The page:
Says Stephen Acquario, executive director of the New York State Association of Counties: “New York state seems to be settling on a hybrid approach, which I think is a good thing. While you don’t want people to be governing from Barbados, a hybrid affords people with extenuating circumstances the ability to participate.”
The transition from purely remote meetings to hybrid ones is not proving to be a simple one in many places, however, and some entities have decided to go back to all in-person meetings. Technological hiccups are one impediment.
The effort to coordinate the use of cameras, microphones and other technology for a hybrid meeting can be a daunting task. “Hybrid meetings are difficult to produce technologically,” says Dawa Hitch, director of the communication and public engagement department in Asheville, North Carolina. “You need to make sure that everyone has a seamless experience. As a result, one major challenge to having hybrid meetings is staff capacity.”
An additional nettlesome question raised by hybrid meetings is “how do you give equal consideration to people talking remotely and the people who are in the room?” asks Stone.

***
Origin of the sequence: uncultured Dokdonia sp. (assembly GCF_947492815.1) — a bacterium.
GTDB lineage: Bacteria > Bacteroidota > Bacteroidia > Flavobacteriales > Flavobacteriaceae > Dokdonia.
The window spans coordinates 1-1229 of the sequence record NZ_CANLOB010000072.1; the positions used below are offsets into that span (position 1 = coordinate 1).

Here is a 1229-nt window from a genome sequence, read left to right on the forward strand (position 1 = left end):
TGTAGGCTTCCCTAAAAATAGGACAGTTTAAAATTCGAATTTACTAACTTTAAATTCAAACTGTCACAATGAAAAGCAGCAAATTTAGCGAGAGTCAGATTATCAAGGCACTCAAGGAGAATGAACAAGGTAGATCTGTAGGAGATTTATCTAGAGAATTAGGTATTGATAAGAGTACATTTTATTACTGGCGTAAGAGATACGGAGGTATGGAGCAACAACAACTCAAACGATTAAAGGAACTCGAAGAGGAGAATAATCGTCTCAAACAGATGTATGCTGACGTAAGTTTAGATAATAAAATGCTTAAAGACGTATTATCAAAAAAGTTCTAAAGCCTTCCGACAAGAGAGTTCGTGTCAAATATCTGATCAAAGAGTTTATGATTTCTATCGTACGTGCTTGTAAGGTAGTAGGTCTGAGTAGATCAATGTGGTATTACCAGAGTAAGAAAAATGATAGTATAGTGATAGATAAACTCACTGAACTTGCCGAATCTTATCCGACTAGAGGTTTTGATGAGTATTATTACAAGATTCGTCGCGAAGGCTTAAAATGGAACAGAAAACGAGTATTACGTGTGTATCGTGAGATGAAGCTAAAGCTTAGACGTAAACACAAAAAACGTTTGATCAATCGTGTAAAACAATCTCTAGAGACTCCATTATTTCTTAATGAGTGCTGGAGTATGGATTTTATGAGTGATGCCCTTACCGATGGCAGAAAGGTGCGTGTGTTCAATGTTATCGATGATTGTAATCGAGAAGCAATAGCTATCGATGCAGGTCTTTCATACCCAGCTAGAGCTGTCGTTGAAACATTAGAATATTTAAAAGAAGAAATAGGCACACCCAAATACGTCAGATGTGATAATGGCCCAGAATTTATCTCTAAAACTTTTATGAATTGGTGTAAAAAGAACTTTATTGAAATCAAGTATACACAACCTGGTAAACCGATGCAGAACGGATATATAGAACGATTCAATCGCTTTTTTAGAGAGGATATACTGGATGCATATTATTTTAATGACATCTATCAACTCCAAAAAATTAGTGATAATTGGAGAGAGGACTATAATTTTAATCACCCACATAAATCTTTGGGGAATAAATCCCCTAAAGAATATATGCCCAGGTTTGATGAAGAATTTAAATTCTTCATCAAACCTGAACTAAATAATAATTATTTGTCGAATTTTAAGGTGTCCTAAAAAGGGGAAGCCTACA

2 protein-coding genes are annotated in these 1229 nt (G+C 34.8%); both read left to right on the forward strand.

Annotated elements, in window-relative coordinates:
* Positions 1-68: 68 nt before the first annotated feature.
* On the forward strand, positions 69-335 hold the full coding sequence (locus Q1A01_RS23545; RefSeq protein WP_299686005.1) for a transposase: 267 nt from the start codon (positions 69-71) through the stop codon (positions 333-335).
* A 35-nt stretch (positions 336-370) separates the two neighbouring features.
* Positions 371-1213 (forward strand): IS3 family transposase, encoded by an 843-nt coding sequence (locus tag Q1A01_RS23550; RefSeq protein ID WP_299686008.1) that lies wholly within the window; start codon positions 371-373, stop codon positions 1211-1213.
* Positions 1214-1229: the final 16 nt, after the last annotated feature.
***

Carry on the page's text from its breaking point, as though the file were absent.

A growing number of entities are still debating whether to transition to hybrid meetings as a middle ground once remote meetings can transition to in-person ones. “I was speaking to a city council member a few weeks ago,” recalls Stone, “and he said he wasn’t so sure he wanted to keep up with that virtual or hybrid kind of thing. He said he missed people being able to grab someone after the meeting and talk to public figures some more.”
In Asheville, “I anticipate that when covid has abated, it is likely that formal council sessions will go to just in person meetings, just as it was before the pandemic,” says Hitch, “and sometime after that I’d expect there to be a discussion of the pros and cons of hybrids. It’s likely that we would start with community meetings, which could be used to test out the utility of hybrid for the council.”
“It’s been a wild ride,” says Hitch. “It’s been hard and it doesn’t end here. We’ve been forced by the pandemic to think creatively about a whole number of topics, one of which is better ways to run meetings.”
Katherine Barrett and Richard Greene of Barrett and Greene, Inc. are columnists and senior advisers to Route Fifty.